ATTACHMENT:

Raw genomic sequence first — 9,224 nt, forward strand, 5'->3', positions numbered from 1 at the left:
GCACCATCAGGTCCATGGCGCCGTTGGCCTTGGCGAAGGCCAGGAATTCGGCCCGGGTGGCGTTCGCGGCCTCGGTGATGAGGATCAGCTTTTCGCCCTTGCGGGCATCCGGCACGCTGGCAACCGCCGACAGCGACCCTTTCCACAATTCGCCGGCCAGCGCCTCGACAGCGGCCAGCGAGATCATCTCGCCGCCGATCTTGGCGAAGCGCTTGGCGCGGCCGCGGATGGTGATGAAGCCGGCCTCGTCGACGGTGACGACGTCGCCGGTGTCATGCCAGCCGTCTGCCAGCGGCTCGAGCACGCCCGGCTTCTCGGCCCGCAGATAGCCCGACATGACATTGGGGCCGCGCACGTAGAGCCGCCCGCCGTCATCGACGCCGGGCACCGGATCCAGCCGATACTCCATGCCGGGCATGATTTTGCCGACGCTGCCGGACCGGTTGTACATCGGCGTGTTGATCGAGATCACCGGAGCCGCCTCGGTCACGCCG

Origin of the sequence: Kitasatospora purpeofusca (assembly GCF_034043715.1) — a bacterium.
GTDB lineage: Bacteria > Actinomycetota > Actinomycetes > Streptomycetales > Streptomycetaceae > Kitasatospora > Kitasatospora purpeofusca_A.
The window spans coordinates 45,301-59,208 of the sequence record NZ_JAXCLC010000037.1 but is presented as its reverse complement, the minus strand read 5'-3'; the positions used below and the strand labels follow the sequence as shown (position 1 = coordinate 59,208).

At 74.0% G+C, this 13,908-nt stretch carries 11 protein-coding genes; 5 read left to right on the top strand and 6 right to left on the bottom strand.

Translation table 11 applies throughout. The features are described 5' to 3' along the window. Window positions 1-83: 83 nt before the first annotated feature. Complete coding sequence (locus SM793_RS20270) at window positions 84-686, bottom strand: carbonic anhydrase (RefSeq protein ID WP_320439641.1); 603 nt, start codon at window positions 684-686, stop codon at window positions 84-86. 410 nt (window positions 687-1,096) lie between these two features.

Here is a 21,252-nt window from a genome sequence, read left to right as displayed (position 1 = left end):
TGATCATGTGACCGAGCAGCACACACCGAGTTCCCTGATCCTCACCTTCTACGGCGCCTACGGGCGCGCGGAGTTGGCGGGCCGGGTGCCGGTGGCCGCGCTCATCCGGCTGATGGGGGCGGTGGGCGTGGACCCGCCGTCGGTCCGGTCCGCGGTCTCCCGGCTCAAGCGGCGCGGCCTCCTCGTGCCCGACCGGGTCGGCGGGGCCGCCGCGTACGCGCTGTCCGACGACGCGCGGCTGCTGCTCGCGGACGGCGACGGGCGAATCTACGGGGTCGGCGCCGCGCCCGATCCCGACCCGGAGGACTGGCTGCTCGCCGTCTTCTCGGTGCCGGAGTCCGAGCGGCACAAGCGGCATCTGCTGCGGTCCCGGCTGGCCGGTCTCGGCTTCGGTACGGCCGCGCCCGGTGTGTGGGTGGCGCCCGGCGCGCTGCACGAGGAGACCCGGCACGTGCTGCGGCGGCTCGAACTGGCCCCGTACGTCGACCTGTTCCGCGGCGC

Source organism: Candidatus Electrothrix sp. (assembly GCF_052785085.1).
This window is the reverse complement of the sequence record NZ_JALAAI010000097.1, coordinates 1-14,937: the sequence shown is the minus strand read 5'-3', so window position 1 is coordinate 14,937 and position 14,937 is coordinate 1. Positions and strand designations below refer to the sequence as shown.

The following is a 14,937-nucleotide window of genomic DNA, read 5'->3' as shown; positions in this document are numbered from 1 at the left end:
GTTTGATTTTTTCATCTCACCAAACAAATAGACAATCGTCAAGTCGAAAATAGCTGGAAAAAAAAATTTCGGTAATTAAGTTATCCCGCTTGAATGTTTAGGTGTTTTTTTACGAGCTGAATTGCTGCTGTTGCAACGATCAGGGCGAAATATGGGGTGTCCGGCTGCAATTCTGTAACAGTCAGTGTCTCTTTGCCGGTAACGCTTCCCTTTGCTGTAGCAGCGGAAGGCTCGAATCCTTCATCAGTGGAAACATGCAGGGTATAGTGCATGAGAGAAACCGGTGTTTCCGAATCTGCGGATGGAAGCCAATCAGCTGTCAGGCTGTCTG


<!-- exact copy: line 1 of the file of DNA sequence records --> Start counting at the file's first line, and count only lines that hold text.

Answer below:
Raw genomic sequence first — 9,224 nt, forward strand, 5'->3', positions numbered from 1 at the left: